When 16th century Spanish clerics came to the New World, they were enthralled by a fast-paced and sometimes bloody sport. Apart from the occasional postgame human sacrifice, what most astonished the Spanish were the ricocheting rubber balls. Now the recipe used by the Olmec, Maya, and other ancient cultures to turn raw latex into rubber has finally given up some of its secrets. Their feat of chemistry, described in tomorrow's issue of Science, was not duplicated until the mid-19th century.
The ball game, invented at least 3400 years ago, was an important ritual for many Mesoamerican societies. To the Maya, for instance, the game--called chaah--reenacted portions of their creation story. By the 5th century A.D., many towns had central stone courts, some of which could hold thousands of spectators. These societies also used rubber for a host of other products, including religious figurines, incense, and even lip balm.
Last summer, Massachusetts Institute of Technology (MIT) archaeologist Dorothy Hosler and undergrad Michael Tarkanian traveled to Chiapas, Mexico, to gather the raw materials for rubbermaking mentioned in ancient documents. To their surprise, they saw farmers collecting latex by slashing the bark of Castilla elastica trees, then mixing in juice from pulverized morning glory vines that wrap around the trees--just as the 400-year-old texts described. "It was amazing," recalls Tarkanian. "After about 10 minutes, a mass of rubber rose to the surface. We formed it into a ball that would easily bounce over your head."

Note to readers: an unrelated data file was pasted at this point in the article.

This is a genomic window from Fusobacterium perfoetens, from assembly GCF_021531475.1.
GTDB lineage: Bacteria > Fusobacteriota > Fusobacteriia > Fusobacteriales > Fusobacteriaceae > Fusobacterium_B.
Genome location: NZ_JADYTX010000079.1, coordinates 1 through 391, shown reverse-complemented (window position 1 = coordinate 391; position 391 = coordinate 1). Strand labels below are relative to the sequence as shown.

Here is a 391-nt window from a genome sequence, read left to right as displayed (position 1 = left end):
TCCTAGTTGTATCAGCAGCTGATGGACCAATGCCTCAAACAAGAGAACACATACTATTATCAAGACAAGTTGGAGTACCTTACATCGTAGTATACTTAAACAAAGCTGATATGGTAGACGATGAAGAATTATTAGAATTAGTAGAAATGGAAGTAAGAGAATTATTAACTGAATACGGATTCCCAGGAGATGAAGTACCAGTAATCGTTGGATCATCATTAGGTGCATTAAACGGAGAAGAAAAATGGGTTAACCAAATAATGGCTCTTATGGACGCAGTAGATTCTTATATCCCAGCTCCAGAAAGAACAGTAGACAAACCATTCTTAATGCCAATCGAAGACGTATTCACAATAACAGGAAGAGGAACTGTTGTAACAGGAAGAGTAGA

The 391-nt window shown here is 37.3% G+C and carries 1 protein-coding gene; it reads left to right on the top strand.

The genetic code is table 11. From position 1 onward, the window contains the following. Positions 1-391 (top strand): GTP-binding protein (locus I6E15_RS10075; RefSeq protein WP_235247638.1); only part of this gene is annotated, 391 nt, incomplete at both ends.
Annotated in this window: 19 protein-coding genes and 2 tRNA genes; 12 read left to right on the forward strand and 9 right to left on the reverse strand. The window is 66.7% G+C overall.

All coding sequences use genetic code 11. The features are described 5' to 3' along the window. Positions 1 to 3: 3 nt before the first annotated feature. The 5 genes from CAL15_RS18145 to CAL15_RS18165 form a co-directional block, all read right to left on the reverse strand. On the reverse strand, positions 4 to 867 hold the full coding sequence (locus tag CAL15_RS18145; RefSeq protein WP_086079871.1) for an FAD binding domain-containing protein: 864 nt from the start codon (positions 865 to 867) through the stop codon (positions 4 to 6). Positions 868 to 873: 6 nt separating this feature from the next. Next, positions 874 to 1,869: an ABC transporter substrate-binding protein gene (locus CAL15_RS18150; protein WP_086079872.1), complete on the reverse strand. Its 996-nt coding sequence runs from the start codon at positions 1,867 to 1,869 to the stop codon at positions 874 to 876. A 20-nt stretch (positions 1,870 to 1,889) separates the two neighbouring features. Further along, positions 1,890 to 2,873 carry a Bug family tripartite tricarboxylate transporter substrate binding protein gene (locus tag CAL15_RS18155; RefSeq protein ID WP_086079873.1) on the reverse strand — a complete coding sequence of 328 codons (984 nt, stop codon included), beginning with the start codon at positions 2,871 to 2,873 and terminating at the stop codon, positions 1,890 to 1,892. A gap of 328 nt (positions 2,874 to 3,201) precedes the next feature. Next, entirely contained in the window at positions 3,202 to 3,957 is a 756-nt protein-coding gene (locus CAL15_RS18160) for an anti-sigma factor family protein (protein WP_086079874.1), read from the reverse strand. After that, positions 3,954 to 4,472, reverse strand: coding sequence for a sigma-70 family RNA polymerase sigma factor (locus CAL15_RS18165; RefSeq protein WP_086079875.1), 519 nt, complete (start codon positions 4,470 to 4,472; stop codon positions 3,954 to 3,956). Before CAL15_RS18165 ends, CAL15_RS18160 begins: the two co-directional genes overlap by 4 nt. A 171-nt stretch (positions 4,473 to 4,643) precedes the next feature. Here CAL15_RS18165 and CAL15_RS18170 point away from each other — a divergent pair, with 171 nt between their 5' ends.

A battery of lab tests showed that the homemade rubber was about twice as elastic as dried latex, which cracks when handled. With MIT materials scientist Sandra Burkett, the researchers probed the material with nuclear magnetic resonance spectroscopy. They discovered vine juice components--traces of sulfonyl chlorides and sulfonic acids--that can react with polymers, stiffening segments and making them more likely to interact. The team says that only a few such entanglements would be enough to give the rubber its spring.
"It's a marvelous example of technology demonstrated at an incredibly early stage," says Frank Bates, a polymer chemist at the University of Minnesota, Minneapolis. The ancient Mesoamericans, he quips, "probably had a pretty good R&D team."